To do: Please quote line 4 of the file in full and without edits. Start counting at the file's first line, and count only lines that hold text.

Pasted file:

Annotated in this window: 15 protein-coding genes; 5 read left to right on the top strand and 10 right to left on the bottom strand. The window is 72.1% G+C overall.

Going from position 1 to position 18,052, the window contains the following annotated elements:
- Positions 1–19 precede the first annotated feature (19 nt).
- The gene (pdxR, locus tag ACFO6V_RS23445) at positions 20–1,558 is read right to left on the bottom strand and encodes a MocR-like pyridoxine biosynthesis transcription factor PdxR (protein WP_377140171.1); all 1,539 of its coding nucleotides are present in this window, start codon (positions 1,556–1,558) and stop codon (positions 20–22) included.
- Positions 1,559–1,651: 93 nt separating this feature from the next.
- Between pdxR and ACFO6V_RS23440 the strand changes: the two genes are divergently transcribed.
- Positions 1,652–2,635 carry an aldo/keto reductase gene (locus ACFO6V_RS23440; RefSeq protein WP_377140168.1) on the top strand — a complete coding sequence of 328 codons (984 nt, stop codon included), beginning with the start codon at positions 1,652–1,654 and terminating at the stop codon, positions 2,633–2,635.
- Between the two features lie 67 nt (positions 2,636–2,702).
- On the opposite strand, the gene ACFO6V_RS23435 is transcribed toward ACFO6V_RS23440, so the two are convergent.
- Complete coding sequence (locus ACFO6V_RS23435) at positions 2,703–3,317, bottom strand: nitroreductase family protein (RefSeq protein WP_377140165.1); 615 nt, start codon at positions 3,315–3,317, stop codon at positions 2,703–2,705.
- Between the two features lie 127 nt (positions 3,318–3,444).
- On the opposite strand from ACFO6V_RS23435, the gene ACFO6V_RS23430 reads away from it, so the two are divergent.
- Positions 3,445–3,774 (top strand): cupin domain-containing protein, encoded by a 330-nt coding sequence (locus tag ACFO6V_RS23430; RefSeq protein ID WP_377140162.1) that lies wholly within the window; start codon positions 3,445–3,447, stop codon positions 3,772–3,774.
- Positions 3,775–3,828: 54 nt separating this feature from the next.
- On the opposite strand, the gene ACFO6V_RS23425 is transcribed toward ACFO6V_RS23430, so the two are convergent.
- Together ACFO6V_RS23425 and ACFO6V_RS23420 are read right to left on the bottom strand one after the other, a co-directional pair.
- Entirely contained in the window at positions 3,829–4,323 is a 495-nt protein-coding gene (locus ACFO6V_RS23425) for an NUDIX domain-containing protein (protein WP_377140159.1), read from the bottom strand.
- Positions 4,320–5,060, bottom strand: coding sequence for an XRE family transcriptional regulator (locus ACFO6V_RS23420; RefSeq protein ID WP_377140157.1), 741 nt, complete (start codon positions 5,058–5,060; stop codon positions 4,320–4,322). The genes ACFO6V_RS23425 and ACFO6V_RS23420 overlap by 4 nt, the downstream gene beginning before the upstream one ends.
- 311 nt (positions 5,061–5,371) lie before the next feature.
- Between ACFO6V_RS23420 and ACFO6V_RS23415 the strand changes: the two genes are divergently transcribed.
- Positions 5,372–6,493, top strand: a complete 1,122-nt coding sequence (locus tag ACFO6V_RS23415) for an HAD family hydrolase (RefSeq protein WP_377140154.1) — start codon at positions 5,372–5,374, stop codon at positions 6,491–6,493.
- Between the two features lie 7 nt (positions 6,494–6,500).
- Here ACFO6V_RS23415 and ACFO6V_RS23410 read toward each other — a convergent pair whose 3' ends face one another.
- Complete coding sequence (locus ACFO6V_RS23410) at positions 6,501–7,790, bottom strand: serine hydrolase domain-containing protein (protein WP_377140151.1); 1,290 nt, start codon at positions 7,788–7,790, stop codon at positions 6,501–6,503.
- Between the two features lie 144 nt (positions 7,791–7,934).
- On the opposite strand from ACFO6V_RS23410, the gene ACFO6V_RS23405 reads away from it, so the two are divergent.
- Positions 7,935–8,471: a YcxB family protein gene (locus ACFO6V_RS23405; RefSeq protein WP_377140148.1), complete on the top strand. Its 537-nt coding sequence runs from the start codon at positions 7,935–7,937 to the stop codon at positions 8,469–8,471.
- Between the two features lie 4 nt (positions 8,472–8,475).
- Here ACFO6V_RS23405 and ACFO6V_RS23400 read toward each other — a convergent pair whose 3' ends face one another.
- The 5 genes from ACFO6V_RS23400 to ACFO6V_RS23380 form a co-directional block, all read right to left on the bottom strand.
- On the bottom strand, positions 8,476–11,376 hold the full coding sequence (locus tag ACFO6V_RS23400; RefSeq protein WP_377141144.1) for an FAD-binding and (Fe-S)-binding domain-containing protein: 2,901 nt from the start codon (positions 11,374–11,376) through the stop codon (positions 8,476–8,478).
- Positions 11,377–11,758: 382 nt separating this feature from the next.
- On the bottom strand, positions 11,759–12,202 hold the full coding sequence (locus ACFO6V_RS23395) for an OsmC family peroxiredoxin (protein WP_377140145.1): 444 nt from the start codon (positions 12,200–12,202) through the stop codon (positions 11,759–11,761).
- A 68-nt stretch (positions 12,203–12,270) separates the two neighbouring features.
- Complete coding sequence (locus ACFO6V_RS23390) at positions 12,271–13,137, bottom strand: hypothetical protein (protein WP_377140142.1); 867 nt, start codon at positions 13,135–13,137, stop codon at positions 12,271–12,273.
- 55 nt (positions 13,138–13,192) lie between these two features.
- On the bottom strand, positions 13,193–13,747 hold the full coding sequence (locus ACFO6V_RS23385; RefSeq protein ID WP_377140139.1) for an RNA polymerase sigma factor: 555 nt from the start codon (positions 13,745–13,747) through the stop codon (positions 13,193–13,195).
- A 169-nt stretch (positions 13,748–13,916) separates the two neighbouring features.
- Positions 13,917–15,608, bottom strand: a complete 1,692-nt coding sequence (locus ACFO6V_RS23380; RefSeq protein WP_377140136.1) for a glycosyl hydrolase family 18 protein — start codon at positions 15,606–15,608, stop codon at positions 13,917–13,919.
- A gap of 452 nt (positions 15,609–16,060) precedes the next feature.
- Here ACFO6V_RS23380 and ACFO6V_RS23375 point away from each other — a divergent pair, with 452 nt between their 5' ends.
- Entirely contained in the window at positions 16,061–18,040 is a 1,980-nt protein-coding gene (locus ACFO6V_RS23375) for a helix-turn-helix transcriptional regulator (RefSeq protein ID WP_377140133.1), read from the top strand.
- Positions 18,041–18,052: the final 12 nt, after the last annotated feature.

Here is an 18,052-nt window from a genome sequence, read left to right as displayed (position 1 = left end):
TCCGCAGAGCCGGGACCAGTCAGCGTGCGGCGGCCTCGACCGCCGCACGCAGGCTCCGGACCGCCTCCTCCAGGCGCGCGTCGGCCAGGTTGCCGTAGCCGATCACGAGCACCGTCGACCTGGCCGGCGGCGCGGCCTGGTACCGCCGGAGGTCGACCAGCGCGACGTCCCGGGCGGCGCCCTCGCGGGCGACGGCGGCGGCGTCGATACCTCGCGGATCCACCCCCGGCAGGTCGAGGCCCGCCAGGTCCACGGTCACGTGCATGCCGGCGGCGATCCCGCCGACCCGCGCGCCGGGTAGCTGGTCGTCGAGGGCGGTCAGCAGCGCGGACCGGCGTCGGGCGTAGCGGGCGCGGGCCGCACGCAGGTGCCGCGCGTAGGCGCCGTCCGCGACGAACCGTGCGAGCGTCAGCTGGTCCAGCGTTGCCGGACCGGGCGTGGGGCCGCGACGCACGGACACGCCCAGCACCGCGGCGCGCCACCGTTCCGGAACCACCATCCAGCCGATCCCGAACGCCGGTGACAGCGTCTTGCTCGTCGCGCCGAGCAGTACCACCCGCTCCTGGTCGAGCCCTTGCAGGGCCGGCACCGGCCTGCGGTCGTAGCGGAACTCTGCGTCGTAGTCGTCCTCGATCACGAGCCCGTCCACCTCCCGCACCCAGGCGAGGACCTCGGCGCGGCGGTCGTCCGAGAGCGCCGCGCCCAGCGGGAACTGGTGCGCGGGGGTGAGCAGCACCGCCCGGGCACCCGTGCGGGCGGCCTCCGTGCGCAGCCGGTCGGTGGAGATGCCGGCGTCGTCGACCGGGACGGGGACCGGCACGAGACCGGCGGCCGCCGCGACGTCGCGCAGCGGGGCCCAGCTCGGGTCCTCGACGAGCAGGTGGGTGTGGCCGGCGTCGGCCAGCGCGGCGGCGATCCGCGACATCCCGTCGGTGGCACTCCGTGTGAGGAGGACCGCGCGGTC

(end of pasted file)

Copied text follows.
- The gene (pdxR, locus tag ACFO6V_RS23445) at positions 20–1,558 is read right to left on the bottom strand and encodes a MocR-like pyridoxine biosynthesis transcription factor PdxR (protein WP_377140171.1); all 1,539 of its coding nucleotides are present in this window, start codon (positions 1,556–1,558) and stop codon (positions 20–22) included.